In becoming the owner of three KFC stores, Clinton Lewis achieved a long-held dream.
At the age of 16, Lewis could be seen working at the KFC in Spanish Harlem, NY. His motivation stemmed from his humble beginnings, having been raised by his mother, Shirley Lewis, who had 10 children. His grandfather and grandmother, Norman and Iris Lewis, had worked relentlessly to help the family move from Belize to the United States. By 1989, Lewis’ family had successful made it.
“We came to this country when I was about 10, 11 years old,” Lewis told AfroTech in an interview. “My grandfather and grandmother worked really hard to bring us over here to this country. We ended up in Harlem, New York. The crime and drugs was very high back then. There were a lot of young kids getting caught up in a lot of mischief, which led to imprisonment or far worse, but the work ethics — which my grandfather instilled in us — kept me on a straight arrow. Also seeing how hard my working mother, as a single mom, took take care of us.”
Lewis did not intend on taking for granted the sacrifices of his family. He worked an entry-level position as a cook at the fast-food chain, and within one year, Lewis was promoted to shift manager by Alvin Borrows, a man he will forever hold in high regards.
“He took me under his wing and saw my hard work and positive mindset. He took a liking to that,” Lewis said.
The Decision To Remain With KFC
You don’t always find that your first job will become your second home light years ahead. Yet, this is the case for Lewis, who is 44.
He came to that realization while leading a busy shift, with a few callouts as a junior shift manager. What could have been a chaotic day was instead met with a constant flow of products and satisfied customers.
This didn’t escape the attention of KFC Regional Director Scott Waters when he walked into the store that day.
“I was able to put some people in place making sure we had product available, work well as a team, and coordinate, and continue to make the line move and customers happy,” Lewis explained. “Customers didn’t notice that we were short-staffed. And who popped in was the regional director at that time, and he was so inspired by the way I handled my shift and how I communicated so well with my team members that he recognized me and said, ‘Clinton, you’re doing such a great job. You know what? I would just like to recognize you. And here goes $100 as a token of appreciation, just for all that you’re doing.’ That acknowledgement and kindness really stood out for me, and that made me want to stay with the company. “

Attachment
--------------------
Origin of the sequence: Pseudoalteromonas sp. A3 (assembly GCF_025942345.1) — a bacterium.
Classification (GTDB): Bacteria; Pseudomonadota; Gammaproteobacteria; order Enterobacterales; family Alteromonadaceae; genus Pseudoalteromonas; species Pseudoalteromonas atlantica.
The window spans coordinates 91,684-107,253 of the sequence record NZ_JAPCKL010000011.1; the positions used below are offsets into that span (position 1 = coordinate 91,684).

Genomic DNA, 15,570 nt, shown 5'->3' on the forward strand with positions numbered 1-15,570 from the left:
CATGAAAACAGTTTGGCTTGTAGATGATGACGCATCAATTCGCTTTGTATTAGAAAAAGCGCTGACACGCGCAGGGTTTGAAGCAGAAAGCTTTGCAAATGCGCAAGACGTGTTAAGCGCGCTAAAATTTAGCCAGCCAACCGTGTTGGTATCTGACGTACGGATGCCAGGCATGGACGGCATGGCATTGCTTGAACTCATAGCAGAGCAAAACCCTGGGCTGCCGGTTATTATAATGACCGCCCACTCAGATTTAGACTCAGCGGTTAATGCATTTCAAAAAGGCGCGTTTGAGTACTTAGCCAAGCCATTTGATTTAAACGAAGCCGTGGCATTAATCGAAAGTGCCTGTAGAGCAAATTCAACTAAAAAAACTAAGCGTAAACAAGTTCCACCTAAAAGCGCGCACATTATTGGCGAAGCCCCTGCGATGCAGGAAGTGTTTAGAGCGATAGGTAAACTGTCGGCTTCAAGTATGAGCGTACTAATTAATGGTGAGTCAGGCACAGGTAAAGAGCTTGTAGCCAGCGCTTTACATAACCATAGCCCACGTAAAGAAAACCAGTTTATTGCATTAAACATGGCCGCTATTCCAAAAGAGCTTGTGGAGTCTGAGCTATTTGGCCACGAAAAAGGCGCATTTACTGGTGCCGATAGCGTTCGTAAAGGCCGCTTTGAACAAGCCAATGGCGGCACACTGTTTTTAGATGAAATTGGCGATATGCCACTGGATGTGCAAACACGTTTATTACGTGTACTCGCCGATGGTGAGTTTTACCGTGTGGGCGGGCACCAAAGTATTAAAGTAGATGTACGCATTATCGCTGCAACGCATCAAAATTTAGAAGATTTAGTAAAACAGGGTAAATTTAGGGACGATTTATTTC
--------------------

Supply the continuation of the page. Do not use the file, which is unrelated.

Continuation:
Interest In Becoming A Franchisee
Lewis would scale his involvements in the company just one year later, becoming a general manager with KFC from 1999 to 2003. It was during this time period that he grew his knowledge of the business and learned how to increase company profit. During this season, he felt emboldened to own a KFC franchise in the future.
“I started to more understand the business in terms of the sales we generate, the profits and the inner workings of the KFC brand. Then I said to myself, ‘Someday I can see myself owning a few of these’ and that has always been my goal since then,” he expressed.
A Dream Come True
His desire would manifest in 2023. Today, Lewis is a proud owner of three KFC stores in Baltimore, MD.
This follows after serving eight years as an area manager for KFC, where he expanded the operational restaurants across New York from 12 to 20. In 2011 he then became director of operations for KEDIS Enterprises, a multi-brand franchise organization that has maintained an annual revenue of over $50 million.
“It means the world to have my dreams and my goals come true,” Lewis told AfroTech. “To be the first person in my family to have a franchise, to see the hard work of what my grandfather and grandmother struggled for come to fruition. It means the world because I know this is what they would’ve wanted for me.”
Reaching the milestone presented its challenges. Yet, when Lewis was looking to put pen to action in 2022, he felt supported by KFC to carry forward.
“Of course the challenge was the capital, but all that I’ve done within the brand, my network, and my leadership, the brand was able to see my potential and work alongside with me and enable me to get that capital needed to become a franchisee,” Lewis expressed.
Looking ahead, Lewis sees great opportunity to reinvest back into the neighboring communities of the storefronts.
“Reinvesting in the community is by opening more locations in the Baltimore area, which will of course provide jobs, get people motivated,” he detailed. “Having our KFC foundation, having team members have access to those educational programs that the KFC Foundation provides, things like that to get them working and working toward their goal.”